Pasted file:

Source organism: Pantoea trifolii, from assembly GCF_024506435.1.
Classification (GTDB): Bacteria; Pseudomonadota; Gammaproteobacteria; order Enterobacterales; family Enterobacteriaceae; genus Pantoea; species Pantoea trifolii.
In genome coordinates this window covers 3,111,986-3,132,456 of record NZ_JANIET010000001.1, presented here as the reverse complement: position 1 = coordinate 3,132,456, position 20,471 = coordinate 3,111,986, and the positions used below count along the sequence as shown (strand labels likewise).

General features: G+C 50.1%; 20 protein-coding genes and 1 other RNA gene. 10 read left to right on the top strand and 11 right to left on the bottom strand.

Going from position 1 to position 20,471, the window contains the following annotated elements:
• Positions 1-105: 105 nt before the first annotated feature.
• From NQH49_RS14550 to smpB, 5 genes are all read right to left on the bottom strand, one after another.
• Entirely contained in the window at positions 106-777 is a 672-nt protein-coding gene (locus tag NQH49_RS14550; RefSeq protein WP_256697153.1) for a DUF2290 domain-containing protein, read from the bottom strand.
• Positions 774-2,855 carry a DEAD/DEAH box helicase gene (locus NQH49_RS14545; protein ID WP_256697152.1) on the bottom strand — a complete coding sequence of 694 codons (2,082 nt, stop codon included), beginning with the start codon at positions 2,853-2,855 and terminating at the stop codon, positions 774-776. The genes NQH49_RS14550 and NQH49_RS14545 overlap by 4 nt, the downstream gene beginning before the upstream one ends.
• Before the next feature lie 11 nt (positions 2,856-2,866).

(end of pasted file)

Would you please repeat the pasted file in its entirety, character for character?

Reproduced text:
Source organism: Pantoea trifolii, from assembly GCF_024506435.1.
Classification (GTDB): Bacteria; Pseudomonadota; Gammaproteobacteria; order Enterobacterales; family Enterobacteriaceae; genus Pantoea; species Pantoea trifolii.
In genome coordinates this window covers 3,111,986-3,132,456 of record NZ_JANIET010000001.1, presented here as the reverse complement: position 1 = coordinate 3,132,456, position 20,471 = coordinate 3,111,986, and the positions used below count along the sequence as shown (strand labels likewise).

General features: G+C 50.1%; 20 protein-coding genes and 1 other RNA gene. 10 read left to right on the top strand and 11 right to left on the bottom strand.

Going from position 1 to position 20,471, the window contains the following annotated elements:
• Positions 1-105: 105 nt before the first annotated feature.
• From NQH49_RS14550 to smpB, 5 genes are all read right to left on the bottom strand, one after another.
• Entirely contained in the window at positions 106-777 is a 672-nt protein-coding gene (locus tag NQH49_RS14550; RefSeq protein WP_256697153.1) for a DUF2290 domain-containing protein, read from the bottom strand.
• Positions 774-2,855 carry a DEAD/DEAH box helicase gene (locus NQH49_RS14545; protein ID WP_256697152.1) on the bottom strand — a complete coding sequence of 694 codons (2,082 nt, stop codon included), beginning with the start codon at positions 2,853-2,855 and terminating at the stop codon, positions 774-776. The genes NQH49_RS14550 and NQH49_RS14545 overlap by 4 nt, the downstream gene beginning before the upstream one ends.
• Before the next feature lie 11 nt (positions 2,856-2,866).